A few weeks ago, it was announced that a new $20 bill graced by Harriet Tubman wouldn’t be shown in 2020.
This set off a wave of condemnation and claims of racism backed by absolutely no evidence. We are supposed to believe that Trump dislikes non-whites so much that he personally intervened in the situation and delayed the project. Here’s a taste of some of the stories that got pushed out.
This from the Southern Poverty Law Center.
But this decision – like so many of Trump’s statements, decisions, and policies – clearly seems undergirded by racism and misogyny. It is not lost on the American public that candidate Trump opposed putting Tubman on the $20 bill in 2016, calling the move “pure political correctness.” He offered to consider placing her portrait on the little-used or circulated $2 bill instead.
Here’s Newsweek reporting random tweets as newsworthy.
While Mnuchin maintained the delay in the $20 bill that would celebrate Tubman, who helped free dozens of slaves through the Underground Railroad, came down to “security” issues, many have dismissed that justification as an excuse for what they say is a combination of racism and “deep-seated misogyny” at play.
And The Daily Beast had this headline.
On the Harriest Tubman $20, Donald Trump Puts His (Racist) Money Where His (Racist) Mouth Is
You get the idea. Trump is a racist who likes Andrew Jackson and he doesn’t want Tubman on the $20 bill so he got involved here and commanded everyone to delay the project until after he leaves office, which is weird because the same media chattering class have told me Trump isn’t going to voluntarily leave office.
Now, more details are coming out and as per usual, there’s a lot more to the story and none of it involves Donald Trump at all.
The Bureau of Engraving and Printing (BEP) fired back at The New York Times late last week over a report that Treasury Secretary Steven Mnuchin had intentionally delayed a new $20 bill bearing the image of Harriet Tubman for political reasons.
Here’s some of the official statement, along with a much more logical explanation of why a new note design wasn’t going to be shown in 2020. That’s important to remember, because a new $20 bill with Tubman was never scheduled to be “released” in 2020, not even under Obama, despite the framing to the contrary.
Bureau of Engraving and Printing Director Len Olija confirmed in a statement last week that the BEP “was never going to unveil a note design in 2020.”
“To keep our currency safe and secure, it is unwise to give counterfeiters a look at a potential future note far in advance of a note going into circulation,” Olija wrote. “Additionally, if the concept of a note that was made public by the government were to change during that lengthy amount of time, it would create confusion in the global marketplace, further aiding counterfeiters.”
Olija then dispelled the Times’ reporting, writing that “no Bureau or Department official has ‘scrapped’ anything; it is too early to develop an integrated concept or design until security features are finalized. The aesthetics or look of the note has always come after and been driven by the security features.”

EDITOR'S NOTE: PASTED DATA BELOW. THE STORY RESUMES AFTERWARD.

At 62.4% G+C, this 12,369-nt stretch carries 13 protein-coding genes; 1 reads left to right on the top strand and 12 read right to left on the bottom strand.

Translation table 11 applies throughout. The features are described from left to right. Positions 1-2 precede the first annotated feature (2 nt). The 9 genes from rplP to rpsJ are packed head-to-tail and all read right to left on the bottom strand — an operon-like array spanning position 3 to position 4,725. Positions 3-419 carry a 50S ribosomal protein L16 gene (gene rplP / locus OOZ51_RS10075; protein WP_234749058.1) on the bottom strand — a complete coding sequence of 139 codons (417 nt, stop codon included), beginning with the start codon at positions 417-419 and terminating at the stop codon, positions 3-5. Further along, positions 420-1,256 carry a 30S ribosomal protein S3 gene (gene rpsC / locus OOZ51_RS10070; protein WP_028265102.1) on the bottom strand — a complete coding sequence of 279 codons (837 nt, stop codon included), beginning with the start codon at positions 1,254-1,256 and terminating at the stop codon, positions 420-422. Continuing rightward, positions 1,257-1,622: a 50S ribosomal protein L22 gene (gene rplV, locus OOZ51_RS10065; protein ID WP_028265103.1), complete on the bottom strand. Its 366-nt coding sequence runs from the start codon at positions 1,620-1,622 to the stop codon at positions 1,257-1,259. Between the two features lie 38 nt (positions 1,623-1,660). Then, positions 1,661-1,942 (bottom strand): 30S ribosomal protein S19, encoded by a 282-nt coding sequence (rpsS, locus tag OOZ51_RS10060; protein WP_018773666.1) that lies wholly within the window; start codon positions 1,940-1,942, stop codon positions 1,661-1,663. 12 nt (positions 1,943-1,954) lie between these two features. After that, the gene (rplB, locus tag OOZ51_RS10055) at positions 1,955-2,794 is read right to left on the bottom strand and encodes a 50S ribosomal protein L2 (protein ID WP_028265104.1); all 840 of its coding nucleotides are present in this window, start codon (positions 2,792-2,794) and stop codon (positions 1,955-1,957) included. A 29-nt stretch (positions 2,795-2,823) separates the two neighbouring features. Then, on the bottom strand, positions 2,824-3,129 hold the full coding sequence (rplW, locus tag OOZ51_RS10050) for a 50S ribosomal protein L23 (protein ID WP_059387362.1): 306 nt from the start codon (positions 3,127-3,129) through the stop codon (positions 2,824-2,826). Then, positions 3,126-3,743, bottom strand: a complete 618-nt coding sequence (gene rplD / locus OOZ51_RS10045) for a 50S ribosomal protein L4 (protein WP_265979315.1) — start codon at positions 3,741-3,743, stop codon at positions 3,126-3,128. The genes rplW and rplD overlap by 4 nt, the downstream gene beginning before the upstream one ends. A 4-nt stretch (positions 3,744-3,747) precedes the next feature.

“The illustration published by the New York Times was a copy of an old Series note with the signatures of former officials, with a different image imposed on it,” Olija concluded. “It is not a new $20 note, as incorrectly stated by the New York Times, in any way, shape or form. The facsimile contained no security features or offset printing included on currency notes. There is nothing about that illustration that even begins to meet technical requirements for the next family of notes.”
The rest of the story here is that the Secret Service has been working on new security features to thwart counterfeiters for years. These will appear on the $10 and $5 bills first. Because their work is not yet complete, there is no way to actually reveal a new $20 bill design. Besides, that’s not something the Engraving Bureau would do before going to print. In the sense that there is any “delay,” it’s spawned by the ongoing technological challenges in dealing with counterfeiting.
Here’s the thing that’s frustrating about the reporting on this. If you read The New York Times article, you can pick out bits and pieces that add up to exactly what Olija says in the statement. Yet, the Times chose to fill their print space with wild conjecture and anonymously-sourced nonsense to push a narrative anyway. There’s also the reality that Trump’s administration leaks like a sieve. If there was some grand conspiracy spurred by the President to delay the new $20 design, there’d be evidence of that out there.
A complete misconstruing of facts is also at play. As noted, the Tubman bill was never going to be released in 2020 and it’s still coming within a similar time frame as laid out by the Obama administration.
Treasury spokesperson response to today’s misleading New York Times story: pic.twitter.com/PeMcoVL8tC
— Monica Crowley (@TreasurySpox) June 14, 2019
This entire thing is just nonsensical. Trump would have no incentive to purposely delay the project, and there isn’t any evidence he intervened in any way whatsoever. Media outlets could have done the responsible thing and not reported rank speculation and race-baiting, but they chose to throw baseless red meat to the conspiratorial left anyway. They were, of course, happy to gobble it up.
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